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A Ban Is Being Readied Amid The Vaping Related Deaths

1 year ago

4907  0
Posted on Sep 12, 2019, 1 p.m.

Health officials are calling for restrictions on flavored e-cigarettes to combat the outbreak of lung disease that has made hundreds of people sick and has lead to at least six deaths, according to Alex Azar, US Health and Human Services Secretary. 

Currently the US FDA is finalizing guidance to remove all non-tobacco flavors of e-cigarettes from the American market within 30 days. However, companies may be able to reintroduce these flavored products at a later date as long as they submit a formal application and are granted approval from the FDA. It may take several weeks for the FDA to develop these guidelines, but it is being readied. 

Producers of these vaping products have been criticized for creating flavors such as mango and creme that attract children who become hooked which helped to create a surge of underaged vaping that health officials have labeled as an epidemic. The underage surge is one of the reasons why health officials plan to ban flavored e-cigarette products, at least until they can thoroughly review the safety of these products.

“The Trump Administration is making it clear that we intend to clear the market of flavored e-cigarettes to reverse the deeply concerning epidemic of youth e-cigarette use that is impacting children, families, schools and communities. We will not stand idly by as these products become an on-ramp to combustible cigarettes or nicotine addiction for a generation of youth,” says Azar after a meeting with the President in a statement.

Only flavored products are being banned, tobacco flavored e-cigarette products will still remain on the market for adults who may be using them as a tool to quit smoking as the FDA still embraces e-cigarettes as a less harmful way for those who smoke to satisfy their nicotine addiction cravings than traditional cigarettes.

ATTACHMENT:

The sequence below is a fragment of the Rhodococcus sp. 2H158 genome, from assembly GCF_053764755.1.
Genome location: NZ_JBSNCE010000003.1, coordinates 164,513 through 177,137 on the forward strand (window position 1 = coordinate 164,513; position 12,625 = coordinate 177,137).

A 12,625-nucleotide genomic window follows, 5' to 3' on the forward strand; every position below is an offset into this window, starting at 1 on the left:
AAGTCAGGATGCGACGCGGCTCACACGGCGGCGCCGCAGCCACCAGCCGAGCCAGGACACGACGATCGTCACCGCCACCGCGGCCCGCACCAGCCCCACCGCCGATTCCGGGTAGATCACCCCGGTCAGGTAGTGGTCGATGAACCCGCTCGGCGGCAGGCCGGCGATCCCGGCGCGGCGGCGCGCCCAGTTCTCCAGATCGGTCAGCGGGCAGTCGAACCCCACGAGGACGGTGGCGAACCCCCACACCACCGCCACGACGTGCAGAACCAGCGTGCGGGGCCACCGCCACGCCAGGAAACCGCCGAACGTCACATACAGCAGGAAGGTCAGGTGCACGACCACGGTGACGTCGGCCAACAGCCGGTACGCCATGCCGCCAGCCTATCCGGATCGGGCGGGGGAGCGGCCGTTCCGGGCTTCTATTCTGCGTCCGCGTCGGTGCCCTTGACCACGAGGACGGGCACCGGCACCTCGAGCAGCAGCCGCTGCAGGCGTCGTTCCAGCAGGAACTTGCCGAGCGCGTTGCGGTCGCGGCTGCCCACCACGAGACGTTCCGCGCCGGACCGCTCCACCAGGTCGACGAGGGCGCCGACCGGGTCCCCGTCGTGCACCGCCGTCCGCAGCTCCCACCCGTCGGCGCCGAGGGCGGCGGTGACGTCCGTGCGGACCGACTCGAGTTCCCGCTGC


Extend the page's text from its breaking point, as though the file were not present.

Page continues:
“If we find that children start surging into tobacco-flavored e-cigarettes or if we find marketing practices that target children and try to attract them into tobacco-flavored e-cigarettes, we will engage in enforcement actions there also,” Azar told reporters.

The effort to ban these flavored e-cigarette products is gaining momentum as Michigan, San Francisco, and Boulder, Colorado have banned flavored e-cigarettes, as well as Michael Bloomberg has stepped up to help the battle and has pledged $160 million to assist in enacting similar restrictions around the nation. 

E-cigarettes are a relatively new market that the FDA was supposed to review last summer until former Commissioner Gottlieb pushed the review off until 2022. This new outline moves the review of flavored vaping products to this year, and manufacturers must submit new applications in May 2020 per a federal court ruling issued in July 2019. It is worth noting that the FDA is also in the process of banning menthol cigarettes.

According to preliminary research from the CDC’s annual survey of teens more than one quarter of high school students have used e-cigarettes within the prior 30 days, the vast majority of whom report using fruit, menthol, or mint flavored vape products. 

The underaged vaping epidemic is being blammed on one manufacturer in particular by US regulators. Juul produces sleek devices and enticing flavors such as mango, creme, and fruit, and its cartridges deliver as much nicotine as a pack of cigarettes in just a single pod to deliver a very powerful punch. 

Gottlieb was the one to label teen vaping as an epidemic almost a year ago, and the FDA moved to limit sales of fruity flavors to age restricted stores. Since then public health groups have urged officials to do more and take decisive action. 

Naturally the American Vaping Association is criticizing the planned ban, claiming it will “remove life-changing options from the market,” according to Gregory Conley. But only flavored products are being banned not tobacco flavored products, making that claim incorrect. 

Currently 6 people are reported to have died and over 450 cases of suspected vaping associated lung disease are being investigated by the CDC. Some are claiming it may be due to vitamin E oil that is added to some vaping products which was present in 8 cases. However, over 100 vaping samples were tested and they were negative for vitamin E acetate making the oily substance only one of many possible causes of the severe lung inflammation. 

Whatever the cause may be there is a serious need to find out what is behind the outbreak. In the meantime vapers are advised to refrain from buying products off the street, not to make their own liquids, and avoid using flavored e-cigarette products for their own safety.

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